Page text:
And I congratulate you, Mr Speaker, on a magnificent display in Chorley over the last week. I think that if there were to be an election there, the majority would be in six figures following such a splendid occasion. Chorley turned out for it.
The Cabinet Office conducted a review of covid status certification, which found that its use would have a public health benefit, on the basis of evidence gathered from bodies such as the Scientific Advisory Group for Emergencies and from the events research programme. Analysis of the ERP conducted by Public Health England found that certification should reduce the likelihood of someone transmitting highly infectious amounts of virus to large numbers of attendees. The autumn and winter plan published this month set out the Government’s position, which is that we will keep mandatory certification in reserve in case it is required to help prevent unsustainable pressure on the NHS and to enable venues to remain open more safely.
I welcome the Minister’s very full answer, and I welcome him to the Dispatch Box. It was always a pleasure to work with him in his previous role, and I hope it will be a pleasure to work with him in this one as well.
The Government have had no fewer than 13 different positions in relation to vaccine passports. They have said “yes” three times, “no” four times, and “maybe” or “we are having a review” six times. Rather than just asserting that the evidence is there, will the Minister commit himself to publishing it? If he is ever going to take his own Back Benchers with him, let alone the general public, the case will have to be made, and the Government have not made it yet—and, incidentally, are we going to get a vote before vaccine passports are introduced?
We have published brief summaries of the evidence in the autumn and winter plan, which is publicly available on gov.uk. As I said earlier, we are keeping vaccine certification in reserve in case it is required to help prevent pressure on the NHS. We hope that it will be unnecessary, but the responsible thing to do is prepare for all eventualities.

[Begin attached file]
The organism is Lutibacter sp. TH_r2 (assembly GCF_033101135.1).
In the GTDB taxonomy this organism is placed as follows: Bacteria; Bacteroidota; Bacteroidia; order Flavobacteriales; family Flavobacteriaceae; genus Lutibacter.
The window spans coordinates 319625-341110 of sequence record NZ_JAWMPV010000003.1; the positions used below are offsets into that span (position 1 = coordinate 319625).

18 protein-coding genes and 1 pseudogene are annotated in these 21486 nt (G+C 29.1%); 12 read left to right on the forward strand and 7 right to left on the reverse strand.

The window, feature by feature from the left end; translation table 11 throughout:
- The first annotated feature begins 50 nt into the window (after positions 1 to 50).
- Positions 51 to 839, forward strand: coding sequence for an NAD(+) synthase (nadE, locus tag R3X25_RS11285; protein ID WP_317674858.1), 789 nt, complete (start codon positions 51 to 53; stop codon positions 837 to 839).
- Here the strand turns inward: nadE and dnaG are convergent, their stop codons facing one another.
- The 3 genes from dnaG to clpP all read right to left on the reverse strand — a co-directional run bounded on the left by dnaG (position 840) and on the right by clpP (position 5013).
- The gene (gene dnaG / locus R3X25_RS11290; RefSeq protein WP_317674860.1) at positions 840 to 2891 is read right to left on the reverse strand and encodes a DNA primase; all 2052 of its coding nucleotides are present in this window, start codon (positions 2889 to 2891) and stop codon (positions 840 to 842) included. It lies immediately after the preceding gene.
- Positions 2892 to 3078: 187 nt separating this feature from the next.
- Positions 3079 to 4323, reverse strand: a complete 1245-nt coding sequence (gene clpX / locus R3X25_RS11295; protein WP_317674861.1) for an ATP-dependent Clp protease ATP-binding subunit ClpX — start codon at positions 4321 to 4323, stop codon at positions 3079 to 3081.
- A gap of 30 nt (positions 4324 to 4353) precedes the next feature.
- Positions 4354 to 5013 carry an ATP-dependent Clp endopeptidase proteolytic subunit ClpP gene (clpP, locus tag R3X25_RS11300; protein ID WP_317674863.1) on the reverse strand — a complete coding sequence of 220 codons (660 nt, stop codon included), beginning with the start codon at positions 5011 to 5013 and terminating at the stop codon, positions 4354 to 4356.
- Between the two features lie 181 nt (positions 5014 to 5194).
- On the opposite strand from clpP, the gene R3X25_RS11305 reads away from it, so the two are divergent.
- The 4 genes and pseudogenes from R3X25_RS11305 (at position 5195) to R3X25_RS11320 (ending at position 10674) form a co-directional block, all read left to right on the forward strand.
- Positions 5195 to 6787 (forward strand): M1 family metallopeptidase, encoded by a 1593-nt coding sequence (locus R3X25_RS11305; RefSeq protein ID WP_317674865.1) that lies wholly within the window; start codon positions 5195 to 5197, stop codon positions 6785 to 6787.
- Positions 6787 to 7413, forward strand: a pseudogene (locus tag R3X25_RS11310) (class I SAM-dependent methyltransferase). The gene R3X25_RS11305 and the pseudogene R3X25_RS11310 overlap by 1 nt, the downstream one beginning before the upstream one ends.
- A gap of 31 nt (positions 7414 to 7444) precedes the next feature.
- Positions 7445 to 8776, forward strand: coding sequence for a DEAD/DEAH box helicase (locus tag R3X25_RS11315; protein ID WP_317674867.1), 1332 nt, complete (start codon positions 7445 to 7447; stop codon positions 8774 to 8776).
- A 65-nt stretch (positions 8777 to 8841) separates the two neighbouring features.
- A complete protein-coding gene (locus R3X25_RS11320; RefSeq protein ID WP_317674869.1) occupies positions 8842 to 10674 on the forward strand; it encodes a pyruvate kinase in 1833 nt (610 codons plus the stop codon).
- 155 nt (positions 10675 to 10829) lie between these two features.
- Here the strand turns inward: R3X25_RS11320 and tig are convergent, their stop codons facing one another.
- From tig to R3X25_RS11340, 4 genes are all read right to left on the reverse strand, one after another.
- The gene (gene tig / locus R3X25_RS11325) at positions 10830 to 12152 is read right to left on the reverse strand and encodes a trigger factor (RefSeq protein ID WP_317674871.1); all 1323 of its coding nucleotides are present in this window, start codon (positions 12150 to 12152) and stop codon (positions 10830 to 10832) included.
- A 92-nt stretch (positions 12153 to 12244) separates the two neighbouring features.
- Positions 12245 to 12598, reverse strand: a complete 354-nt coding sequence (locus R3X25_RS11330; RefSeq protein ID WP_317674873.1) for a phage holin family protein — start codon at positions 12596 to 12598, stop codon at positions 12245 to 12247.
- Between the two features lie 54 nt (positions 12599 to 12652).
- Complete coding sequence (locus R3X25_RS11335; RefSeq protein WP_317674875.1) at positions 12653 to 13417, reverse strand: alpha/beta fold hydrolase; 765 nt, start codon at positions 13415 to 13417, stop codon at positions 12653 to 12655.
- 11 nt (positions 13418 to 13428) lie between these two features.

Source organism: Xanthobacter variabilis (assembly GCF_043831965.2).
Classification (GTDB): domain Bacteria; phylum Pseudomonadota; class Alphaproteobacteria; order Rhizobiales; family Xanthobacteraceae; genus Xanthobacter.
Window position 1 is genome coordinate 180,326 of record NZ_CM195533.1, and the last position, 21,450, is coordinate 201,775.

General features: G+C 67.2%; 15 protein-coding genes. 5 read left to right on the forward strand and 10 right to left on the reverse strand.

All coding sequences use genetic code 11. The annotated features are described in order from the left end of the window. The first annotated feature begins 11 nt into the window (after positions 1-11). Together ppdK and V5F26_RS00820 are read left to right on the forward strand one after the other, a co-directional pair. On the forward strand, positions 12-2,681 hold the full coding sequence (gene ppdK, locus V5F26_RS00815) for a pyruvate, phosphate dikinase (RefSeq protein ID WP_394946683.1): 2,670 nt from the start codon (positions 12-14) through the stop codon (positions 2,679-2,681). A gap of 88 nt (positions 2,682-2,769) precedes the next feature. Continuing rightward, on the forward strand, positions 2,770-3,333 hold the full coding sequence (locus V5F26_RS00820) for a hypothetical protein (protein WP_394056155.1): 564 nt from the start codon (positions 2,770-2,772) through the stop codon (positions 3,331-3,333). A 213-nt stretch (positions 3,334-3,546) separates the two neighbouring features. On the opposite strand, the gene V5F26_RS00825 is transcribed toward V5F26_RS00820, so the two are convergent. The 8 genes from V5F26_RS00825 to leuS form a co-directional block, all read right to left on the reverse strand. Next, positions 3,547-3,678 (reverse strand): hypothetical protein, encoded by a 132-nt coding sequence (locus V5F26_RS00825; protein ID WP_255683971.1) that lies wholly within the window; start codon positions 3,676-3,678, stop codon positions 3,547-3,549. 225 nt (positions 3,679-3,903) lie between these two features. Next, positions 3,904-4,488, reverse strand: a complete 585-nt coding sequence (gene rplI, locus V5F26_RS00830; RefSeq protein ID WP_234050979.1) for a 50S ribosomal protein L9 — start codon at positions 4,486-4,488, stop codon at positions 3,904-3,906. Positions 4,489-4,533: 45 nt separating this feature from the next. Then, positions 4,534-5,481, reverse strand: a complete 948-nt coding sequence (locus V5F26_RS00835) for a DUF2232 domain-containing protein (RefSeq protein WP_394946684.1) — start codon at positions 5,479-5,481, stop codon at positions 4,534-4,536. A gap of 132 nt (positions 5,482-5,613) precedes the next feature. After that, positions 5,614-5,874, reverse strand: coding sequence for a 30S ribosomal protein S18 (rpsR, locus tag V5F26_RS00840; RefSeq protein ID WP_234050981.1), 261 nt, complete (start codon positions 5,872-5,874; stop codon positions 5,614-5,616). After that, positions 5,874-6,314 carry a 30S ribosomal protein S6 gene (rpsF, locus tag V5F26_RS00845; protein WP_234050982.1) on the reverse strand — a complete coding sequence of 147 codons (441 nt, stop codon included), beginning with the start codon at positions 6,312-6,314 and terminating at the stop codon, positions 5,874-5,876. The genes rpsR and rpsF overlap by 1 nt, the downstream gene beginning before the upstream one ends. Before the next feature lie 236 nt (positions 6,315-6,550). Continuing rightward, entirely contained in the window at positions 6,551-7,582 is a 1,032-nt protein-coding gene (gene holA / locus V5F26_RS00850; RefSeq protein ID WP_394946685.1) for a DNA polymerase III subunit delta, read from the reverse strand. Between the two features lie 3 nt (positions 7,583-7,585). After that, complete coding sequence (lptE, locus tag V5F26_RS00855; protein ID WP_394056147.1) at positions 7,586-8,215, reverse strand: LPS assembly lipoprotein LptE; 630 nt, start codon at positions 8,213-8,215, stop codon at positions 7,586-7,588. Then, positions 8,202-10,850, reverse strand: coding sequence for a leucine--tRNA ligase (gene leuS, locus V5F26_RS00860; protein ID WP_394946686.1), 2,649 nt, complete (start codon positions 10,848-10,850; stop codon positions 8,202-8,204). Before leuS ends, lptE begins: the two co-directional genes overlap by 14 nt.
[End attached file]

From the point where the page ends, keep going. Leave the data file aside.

I welcome the new ministerial team, and look forward to working with them constructively in the Public Administration and Constitutional Affairs Committee. I am sure that they share that enthusiasm ahead of any forthcoming appearances.
May I reiterate to my right hon. Friend—whom I congratulate on his appointment—that vaccine certification is useless now and will no doubt be useless then? We have fresh pairs of eyes in the Department, and fresh perspectives. Can we please just bin it now?
I thank my hon. Friend for his supportive tone! What I can say to him is that in the light of the growing voluntary uptake of certification and the latest data on the state of the epidemic, we do not expect mandatory certification to be needed from the end of September.
In his evaluation, has the Minister looked at the experience of a number of European countries where this is happening and British holidaymakers and visitors are using the system without any detriment? Has he looked at the views of Scotland and Wales, which are introducing certificates? Can he assure the House of his view that in the event of its looking as though this may be necessary, it must be better to have vaccine passes than once again locking down the hospitality, entertainment and leisure industries, given the impact not only on customers but on hundreds of thousands of jobs?
The right hon. Gentleman makes a fair point. I can tell him that we do look at how the system is operated elsewhere. We work closely with the devolved Administrations, because there must be a four-nations approach to this. Incidentally, residents of Scotland, Wales and Northern Ireland can demonstrate vaccination status via a letter that can be requested from the NHS.